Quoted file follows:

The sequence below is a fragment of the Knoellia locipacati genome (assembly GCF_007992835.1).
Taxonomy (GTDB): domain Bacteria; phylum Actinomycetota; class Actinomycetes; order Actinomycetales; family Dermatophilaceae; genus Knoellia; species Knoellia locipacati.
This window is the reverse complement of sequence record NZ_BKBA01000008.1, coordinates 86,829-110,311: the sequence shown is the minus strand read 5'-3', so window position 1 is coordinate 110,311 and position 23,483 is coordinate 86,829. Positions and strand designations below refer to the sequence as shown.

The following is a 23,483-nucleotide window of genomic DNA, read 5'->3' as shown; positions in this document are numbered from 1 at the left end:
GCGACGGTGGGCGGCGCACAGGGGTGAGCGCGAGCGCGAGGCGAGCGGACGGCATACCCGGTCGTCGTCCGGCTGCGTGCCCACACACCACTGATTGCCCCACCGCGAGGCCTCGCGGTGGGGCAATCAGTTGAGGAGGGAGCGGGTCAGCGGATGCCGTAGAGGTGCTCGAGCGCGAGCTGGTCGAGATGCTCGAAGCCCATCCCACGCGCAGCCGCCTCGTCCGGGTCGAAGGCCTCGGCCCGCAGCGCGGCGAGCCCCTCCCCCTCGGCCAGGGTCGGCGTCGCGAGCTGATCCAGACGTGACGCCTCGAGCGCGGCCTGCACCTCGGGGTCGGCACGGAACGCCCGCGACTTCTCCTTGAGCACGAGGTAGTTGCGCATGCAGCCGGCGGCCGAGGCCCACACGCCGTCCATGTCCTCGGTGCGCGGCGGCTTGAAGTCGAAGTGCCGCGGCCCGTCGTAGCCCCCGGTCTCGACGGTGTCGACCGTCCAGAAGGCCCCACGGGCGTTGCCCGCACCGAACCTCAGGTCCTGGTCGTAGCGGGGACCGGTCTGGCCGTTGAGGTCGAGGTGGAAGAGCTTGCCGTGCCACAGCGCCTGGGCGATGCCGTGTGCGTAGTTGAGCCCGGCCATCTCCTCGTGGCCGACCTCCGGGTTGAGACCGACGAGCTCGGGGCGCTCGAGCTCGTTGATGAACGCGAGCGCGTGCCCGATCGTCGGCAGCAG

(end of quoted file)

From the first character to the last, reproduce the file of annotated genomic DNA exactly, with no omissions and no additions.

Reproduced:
The sequence below is a fragment of the Knoellia locipacati genome (assembly GCF_007992835.1).
Taxonomy (GTDB): domain Bacteria; phylum Actinomycetota; class Actinomycetes; order Actinomycetales; family Dermatophilaceae; genus Knoellia; species Knoellia locipacati.
This window is the reverse complement of sequence record NZ_BKBA01000008.1, coordinates 86,829-110,311: the sequence shown is the minus strand read 5'-3', so window position 1 is coordinate 110,311 and position 23,483 is coordinate 86,829. Positions and strand designations below refer to the sequence as shown.

The following is a 23,483-nucleotide window of genomic DNA, read 5'->3' as shown; positions in this document are numbered from 1 at the left end:
GCGACGGTGGGCGGCGCACAGGGGTGAGCGCGAGCGCGAGGCGAGCGGACGGCATACCCGGTCGTCGTCCGGCTGCGTGCCCACACACCACTGATTGCCCCACCGCGAGGCCTCGCGGTGGGGCAATCAGTTGAGGAGGGAGCGGGTCAGCGGATGCCGTAGAGGTGCTCGAGCGCGAGCTGGTCGAGATGCTCGAAGCCCATCCCACGCGCAGCCGCCTCGTCCGGGTCGAAGGCCTCGGCCCGCAGCGCGGCGAGCCCCTCCCCCTCGGCCAGGGTCGGCGTCGCGAGCTGATCCAGACGTGACGCCTCGAGCGCGGCCTGCACCTCGGGGTCGGCACGGAACGCCCGCGACTTCTCCTTGAGCACGAGGTAGTTGCGCATGCAGCCGGCGGCCGAGGCCCACACGCCGTCCATGTCCTCGGTGCGCGGCGGCTTGAAGTCGAAGTGCCGCGGCCCGTCGTAGCCCCCGGTCTCGACGGTGTCGACCGTCCAGAAGGCCCCACGGGCGTTGCCCGCACCGAACCTCAGGTCCTGGTCGTAGCGGGGACCGGTCTGGCCGTTGAGGTCGAGGTGGAAGAGCTTGCCGTGCCACAGCGCCTGGGCGATGCCGTGTGCGTAGTTGAGCCCGGCCATCTCCTCGTGGCCGACCTCCGGGTTGAGACCGACGAGCTCGGGGCGCTCGAGCTCGTTGATGAACGCGAGCGCGTGCCCGATCGTCGGCAGCAG